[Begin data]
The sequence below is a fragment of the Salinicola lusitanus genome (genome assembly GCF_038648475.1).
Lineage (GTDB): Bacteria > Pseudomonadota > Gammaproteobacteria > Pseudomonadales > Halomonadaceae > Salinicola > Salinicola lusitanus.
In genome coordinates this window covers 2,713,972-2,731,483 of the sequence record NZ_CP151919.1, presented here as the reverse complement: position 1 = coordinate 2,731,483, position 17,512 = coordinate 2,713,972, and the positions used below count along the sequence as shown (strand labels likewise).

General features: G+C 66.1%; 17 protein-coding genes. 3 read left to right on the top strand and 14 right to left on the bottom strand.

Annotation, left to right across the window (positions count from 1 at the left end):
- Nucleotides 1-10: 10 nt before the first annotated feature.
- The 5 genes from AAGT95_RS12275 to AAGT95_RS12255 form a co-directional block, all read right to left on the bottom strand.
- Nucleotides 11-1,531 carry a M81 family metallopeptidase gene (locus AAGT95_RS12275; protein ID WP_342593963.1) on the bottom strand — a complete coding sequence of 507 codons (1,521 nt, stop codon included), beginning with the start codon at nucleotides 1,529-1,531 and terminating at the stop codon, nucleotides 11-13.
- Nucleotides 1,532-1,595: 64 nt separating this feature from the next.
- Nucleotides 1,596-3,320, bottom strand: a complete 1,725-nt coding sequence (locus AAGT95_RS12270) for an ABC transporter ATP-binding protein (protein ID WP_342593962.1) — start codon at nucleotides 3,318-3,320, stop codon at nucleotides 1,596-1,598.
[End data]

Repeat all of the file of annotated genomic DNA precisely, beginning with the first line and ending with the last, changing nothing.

The sequence below is a fragment of the Salinicola lusitanus genome (genome assembly GCF_038648475.1).
Lineage (GTDB): Bacteria > Pseudomonadota > Gammaproteobacteria > Pseudomonadales > Halomonadaceae > Salinicola > Salinicola lusitanus.
In genome coordinates this window covers 2,713,972-2,731,483 of the sequence record NZ_CP151919.1, presented here as the reverse complement: position 1 = coordinate 2,731,483, position 17,512 = coordinate 2,713,972, and the positions used below count along the sequence as shown (strand labels likewise).

General features: G+C 66.1%; 17 protein-coding genes. 3 read left to right on the top strand and 14 right to left on the bottom strand.

Annotation, left to right across the window (positions count from 1 at the left end):
- Nucleotides 1-10: 10 nt before the first annotated feature.
- The 5 genes from AAGT95_RS12275 to AAGT95_RS12255 form a co-directional block, all read right to left on the bottom strand.
- Nucleotides 11-1,531 carry a M81 family metallopeptidase gene (locus AAGT95_RS12275; protein ID WP_342593963.1) on the bottom strand — a complete coding sequence of 507 codons (1,521 nt, stop codon included), beginning with the start codon at nucleotides 1,529-1,531 and terminating at the stop codon, nucleotides 11-13.
- Nucleotides 1,532-1,595: 64 nt separating this feature from the next.
- Nucleotides 1,596-3,320, bottom strand: a complete 1,725-nt coding sequence (locus AAGT95_RS12270) for an ABC transporter ATP-binding protein (protein ID WP_342593962.1) — start codon at nucleotides 3,318-3,320, stop codon at nucleotides 1,596-1,598.